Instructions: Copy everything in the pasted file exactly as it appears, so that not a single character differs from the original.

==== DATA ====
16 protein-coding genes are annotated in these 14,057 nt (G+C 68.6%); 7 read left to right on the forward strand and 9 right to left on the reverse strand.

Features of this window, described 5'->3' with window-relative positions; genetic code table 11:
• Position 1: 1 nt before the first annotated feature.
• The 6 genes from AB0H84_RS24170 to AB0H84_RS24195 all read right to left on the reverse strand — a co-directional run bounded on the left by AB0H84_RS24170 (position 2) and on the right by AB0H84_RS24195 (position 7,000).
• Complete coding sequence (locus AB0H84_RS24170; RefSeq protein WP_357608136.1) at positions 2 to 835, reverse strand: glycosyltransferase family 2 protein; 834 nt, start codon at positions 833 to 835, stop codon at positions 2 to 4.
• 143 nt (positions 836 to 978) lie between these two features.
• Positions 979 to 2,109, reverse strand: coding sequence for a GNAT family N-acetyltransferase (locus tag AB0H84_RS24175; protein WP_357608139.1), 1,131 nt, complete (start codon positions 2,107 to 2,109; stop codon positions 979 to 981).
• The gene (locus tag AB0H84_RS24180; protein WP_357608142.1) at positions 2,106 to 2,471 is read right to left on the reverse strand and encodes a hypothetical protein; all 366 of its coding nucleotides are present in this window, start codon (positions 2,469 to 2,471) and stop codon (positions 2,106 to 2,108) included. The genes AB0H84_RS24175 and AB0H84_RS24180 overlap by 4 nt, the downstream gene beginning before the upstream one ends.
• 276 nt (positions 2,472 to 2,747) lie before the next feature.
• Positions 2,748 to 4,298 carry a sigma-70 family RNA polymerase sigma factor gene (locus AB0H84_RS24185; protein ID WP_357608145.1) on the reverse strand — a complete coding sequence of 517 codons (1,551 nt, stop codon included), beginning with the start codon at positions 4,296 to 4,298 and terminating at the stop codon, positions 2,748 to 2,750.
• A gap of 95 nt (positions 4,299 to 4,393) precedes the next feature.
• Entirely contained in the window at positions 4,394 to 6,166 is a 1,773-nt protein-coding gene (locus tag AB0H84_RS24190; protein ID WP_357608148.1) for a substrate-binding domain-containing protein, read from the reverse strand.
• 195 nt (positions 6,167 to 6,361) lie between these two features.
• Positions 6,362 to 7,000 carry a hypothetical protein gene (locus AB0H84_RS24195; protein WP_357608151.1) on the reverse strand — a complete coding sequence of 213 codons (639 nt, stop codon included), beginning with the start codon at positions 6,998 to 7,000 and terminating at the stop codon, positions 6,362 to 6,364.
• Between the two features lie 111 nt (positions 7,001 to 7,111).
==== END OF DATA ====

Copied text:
16 protein-coding genes are annotated in these 14,057 nt (G+C 68.6%); 7 read left to right on the forward strand and 9 right to left on the reverse strand.

Features of this window, described 5'->3' with window-relative positions; genetic code table 11:
• Position 1: 1 nt before the first annotated feature.
• The 6 genes from AB0H84_RS24170 to AB0H84_RS24195 all read right to left on the reverse strand — a co-directional run bounded on the left by AB0H84_RS24170 (position 2) and on the right by AB0H84_RS24195 (position 7,000).
• Complete coding sequence (locus AB0H84_RS24170; RefSeq protein WP_357608136.1) at positions 2 to 835, reverse strand: glycosyltransferase family 2 protein; 834 nt, start codon at positions 833 to 835, stop codon at positions 2 to 4.
• 143 nt (positions 836 to 978) lie between these two features.
• Positions 979 to 2,109, reverse strand: coding sequence for a GNAT family N-acetyltransferase (locus tag AB0H84_RS24175; protein WP_357608139.1), 1,131 nt, complete (start codon positions 2,107 to 2,109; stop codon positions 979 to 981).
• The gene (locus tag AB0H84_RS24180; protein WP_357608142.1) at positions 2,106 to 2,471 is read right to left on the reverse strand and encodes a hypothetical protein; all 366 of its coding nucleotides are present in this window, start codon (positions 2,469 to 2,471) and stop codon (positions 2,106 to 2,108) included. The genes AB0H84_RS24175 and AB0H84_RS24180 overlap by 4 nt, the downstream gene beginning before the upstream one ends.
• 276 nt (positions 2,472 to 2,747) lie before the next feature.
• Positions 2,748 to 4,298 carry a sigma-70 family RNA polymerase sigma factor gene (locus AB0H84_RS24185; protein ID WP_357608145.1) on the reverse strand — a complete coding sequence of 517 codons (1,551 nt, stop codon included), beginning with the start codon at positions 4,296 to 4,298 and terminating at the stop codon, positions 2,748 to 2,750.
• A gap of 95 nt (positions 4,299 to 4,393) precedes the next feature.
• Entirely contained in the window at positions 4,394 to 6,166 is a 1,773-nt protein-coding gene (locus tag AB0H84_RS24190; protein ID WP_357608148.1) for a substrate-binding domain-containing protein, read from the reverse strand.
• 195 nt (positions 6,167 to 6,361) lie between these two features.
• Positions 6,362 to 7,000 carry a hypothetical protein gene (locus AB0H84_RS24195; protein WP_357608151.1) on the reverse strand — a complete coding sequence of 213 codons (639 nt, stop codon included), beginning with the start codon at positions 6,998 to 7,000 and terminating at the stop codon, positions 6,362 to 6,364.
• Between the two features lie 111 nt (positions 7,001 to 7,111).